View Slideshow

PARIS — A handbag inspired by Lady Gaga’s buttocks?

This story first appeared in the September 26, 2012 issue of WWD. Subscribe Today.

Such a design could spring only from the mind of Nicola Formichetti, creative director of the Mugler fashion house and stylist to one of pop music’s most outrageous fashion plates.

At the Mugler fashion show here on Wednesday night, Formichetti is to unveil his first leather goods for the French house, thrusting the brand into a burgeoning and lucrative category.

RELATED STORY: Designers Get Set for Paris Fashion Week >>

Spanning about 30 models, the debut collection includes structured, ladylike day bags, weaponlike evening clutches and an “easy and cool sports line,” according to Formichetti, who slots the style based on Gaga’s assets in the latter category. “She doesn’t know yet,” he demurred in a recent interview.

Formichetti also confessed he’s an unlikely leather goods designer, nonplussed and mystified by the handbag craze that has gripped the industry for years. Answering demand from Mugler’s ready-to-wear clients — and women in the fast-moving digital and pop culture universes he orbits — he took the plunge.

“Now I’m completely obsessed,” he confessed. “You can really tell a lot about people from their bags.”

Formichetti noted he had little archive material upon which to draw. The few “vanity cases” created by house founder Thierry Mugler were designed for the runway only.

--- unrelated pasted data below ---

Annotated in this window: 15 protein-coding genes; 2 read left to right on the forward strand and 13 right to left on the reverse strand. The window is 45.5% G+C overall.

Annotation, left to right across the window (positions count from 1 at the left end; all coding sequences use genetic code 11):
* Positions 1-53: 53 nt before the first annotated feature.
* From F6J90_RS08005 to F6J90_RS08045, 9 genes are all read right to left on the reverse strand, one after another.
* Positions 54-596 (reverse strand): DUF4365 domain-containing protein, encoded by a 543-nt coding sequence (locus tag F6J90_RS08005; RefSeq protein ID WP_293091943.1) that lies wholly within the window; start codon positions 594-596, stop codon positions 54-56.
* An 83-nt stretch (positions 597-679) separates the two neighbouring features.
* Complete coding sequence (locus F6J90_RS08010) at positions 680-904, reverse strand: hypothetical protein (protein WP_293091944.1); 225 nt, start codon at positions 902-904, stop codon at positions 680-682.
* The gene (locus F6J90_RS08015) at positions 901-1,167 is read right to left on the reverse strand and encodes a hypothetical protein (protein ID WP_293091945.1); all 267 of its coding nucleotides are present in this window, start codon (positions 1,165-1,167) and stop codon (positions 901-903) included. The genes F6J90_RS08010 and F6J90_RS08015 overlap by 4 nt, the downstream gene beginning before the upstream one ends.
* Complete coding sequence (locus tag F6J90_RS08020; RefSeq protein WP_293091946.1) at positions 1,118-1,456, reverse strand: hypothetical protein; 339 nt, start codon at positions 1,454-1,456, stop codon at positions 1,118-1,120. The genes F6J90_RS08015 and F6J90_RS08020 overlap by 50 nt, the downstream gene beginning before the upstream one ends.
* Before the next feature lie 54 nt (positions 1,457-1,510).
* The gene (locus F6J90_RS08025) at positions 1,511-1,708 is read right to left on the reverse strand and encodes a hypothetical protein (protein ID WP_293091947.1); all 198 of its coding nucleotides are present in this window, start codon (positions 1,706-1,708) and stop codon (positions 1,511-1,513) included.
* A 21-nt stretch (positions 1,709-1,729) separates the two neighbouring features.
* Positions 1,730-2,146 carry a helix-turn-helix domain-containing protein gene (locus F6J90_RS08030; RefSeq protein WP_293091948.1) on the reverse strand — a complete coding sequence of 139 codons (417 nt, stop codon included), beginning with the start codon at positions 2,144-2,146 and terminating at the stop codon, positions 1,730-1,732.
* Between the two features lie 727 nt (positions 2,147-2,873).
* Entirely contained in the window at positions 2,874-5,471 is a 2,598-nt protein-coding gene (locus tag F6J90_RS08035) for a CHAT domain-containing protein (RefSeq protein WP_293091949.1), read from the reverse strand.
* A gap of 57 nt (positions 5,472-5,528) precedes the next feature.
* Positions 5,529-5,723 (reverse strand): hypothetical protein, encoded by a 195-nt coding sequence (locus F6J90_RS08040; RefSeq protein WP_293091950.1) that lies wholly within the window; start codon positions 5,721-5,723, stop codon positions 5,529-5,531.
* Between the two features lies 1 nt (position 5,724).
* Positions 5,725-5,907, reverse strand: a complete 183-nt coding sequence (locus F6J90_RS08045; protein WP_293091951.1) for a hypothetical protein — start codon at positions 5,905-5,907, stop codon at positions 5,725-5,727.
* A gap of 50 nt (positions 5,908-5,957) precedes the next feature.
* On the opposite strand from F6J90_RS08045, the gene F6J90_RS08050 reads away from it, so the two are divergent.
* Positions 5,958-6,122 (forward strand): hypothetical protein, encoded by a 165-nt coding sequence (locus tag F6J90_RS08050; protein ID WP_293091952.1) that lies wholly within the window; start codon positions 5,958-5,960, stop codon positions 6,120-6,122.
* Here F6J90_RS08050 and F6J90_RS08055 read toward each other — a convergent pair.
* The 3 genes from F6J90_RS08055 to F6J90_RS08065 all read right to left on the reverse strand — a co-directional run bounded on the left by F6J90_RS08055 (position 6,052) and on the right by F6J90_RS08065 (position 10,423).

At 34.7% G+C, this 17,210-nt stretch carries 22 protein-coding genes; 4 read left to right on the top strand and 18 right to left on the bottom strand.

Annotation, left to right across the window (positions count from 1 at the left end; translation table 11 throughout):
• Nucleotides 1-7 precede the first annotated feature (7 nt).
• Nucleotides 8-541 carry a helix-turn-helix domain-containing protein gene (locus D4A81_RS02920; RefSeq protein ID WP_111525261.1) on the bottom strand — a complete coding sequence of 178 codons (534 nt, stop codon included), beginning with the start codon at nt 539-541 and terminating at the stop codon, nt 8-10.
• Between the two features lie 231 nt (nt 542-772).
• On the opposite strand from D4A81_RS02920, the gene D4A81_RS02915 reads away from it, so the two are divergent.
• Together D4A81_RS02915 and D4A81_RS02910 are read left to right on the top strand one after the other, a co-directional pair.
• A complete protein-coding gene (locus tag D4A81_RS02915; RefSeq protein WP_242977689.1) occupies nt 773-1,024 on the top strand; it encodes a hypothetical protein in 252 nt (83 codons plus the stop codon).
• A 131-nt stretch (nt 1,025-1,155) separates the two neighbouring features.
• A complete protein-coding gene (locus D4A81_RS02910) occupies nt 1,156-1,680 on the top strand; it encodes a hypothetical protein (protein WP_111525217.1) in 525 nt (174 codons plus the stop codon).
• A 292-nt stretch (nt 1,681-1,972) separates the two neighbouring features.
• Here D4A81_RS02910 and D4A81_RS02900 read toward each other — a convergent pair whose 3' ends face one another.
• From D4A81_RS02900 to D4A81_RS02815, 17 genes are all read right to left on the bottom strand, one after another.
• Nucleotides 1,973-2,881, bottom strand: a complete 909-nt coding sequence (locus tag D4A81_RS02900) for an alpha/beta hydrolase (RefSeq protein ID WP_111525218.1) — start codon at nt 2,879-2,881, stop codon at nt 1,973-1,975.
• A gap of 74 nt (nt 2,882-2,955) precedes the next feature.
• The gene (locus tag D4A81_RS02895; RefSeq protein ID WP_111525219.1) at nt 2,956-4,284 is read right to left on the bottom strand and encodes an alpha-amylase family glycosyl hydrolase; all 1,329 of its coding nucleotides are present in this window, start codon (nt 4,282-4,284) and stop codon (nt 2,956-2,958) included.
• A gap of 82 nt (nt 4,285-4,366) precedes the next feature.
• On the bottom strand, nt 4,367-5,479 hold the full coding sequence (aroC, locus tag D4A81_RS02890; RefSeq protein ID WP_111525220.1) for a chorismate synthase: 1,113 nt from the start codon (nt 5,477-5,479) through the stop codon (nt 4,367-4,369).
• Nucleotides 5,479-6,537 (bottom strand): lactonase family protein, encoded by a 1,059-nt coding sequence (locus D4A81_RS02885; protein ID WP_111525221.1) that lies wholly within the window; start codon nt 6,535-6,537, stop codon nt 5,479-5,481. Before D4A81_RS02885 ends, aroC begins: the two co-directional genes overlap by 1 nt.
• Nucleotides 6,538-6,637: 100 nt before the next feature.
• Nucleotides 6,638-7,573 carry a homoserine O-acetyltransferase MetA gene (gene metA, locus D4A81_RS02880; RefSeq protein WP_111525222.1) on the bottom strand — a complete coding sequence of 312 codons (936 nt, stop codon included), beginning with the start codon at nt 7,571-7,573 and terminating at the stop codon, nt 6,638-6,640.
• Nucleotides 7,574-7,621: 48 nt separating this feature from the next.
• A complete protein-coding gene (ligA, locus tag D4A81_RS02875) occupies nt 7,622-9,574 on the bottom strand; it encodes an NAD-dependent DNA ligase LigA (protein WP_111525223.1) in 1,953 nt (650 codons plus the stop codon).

No matter. The brand’s legacy — futuristic, powerful and even robotic women — offers rich references, reflected in hardware that resembles animal claws, piercings and industrial machinery. Glossy leather etched with a mesh pattern further enhance the look of tomorrow.

“It’s a little dangerous feeling, but I didn’t want to go too far out with designs — yet,” Formichetti said with a conspiratorial laugh. “It has a little bit of a punk rock feeling, but it’s still quite chic.”

Shapes include an elongated vanity case called Agent 10 and an aerodynamic Naboo clutch in metallic lizard skin. Retail prices are to range from about 700 euros to 1,200 euros, or $900 to $1,550 at current exchange rates.

“It’s so cute, I would totally wear this,” Formichetti said, slinging a small postman style over his head and positioning it on his hip. “I want that size and I want to graffiti everything.”

Formichetti characterized the bag venture as another signpost of maturity for the brand, which stormed onto the fashion scene with tattooed zombie models, a turn by Gaga on the catwalks and an online onslaught.

“The first year I wanted to scream and tell everyone ‘we’re here’ with the digital,” he said, alluding to studio cams, crowd sourcing, live-streaming and such. “Now we want everyone to look at the clothes and wear them because they’re f—ing amazing!”

Mugler is also planning its first fashion ad campaign for spring, which will help introduce the accessories. About 50 retailers worldwide carry Mugler women’s wear.

Next up: Formichetti plans to introduce a range of leather goods for men.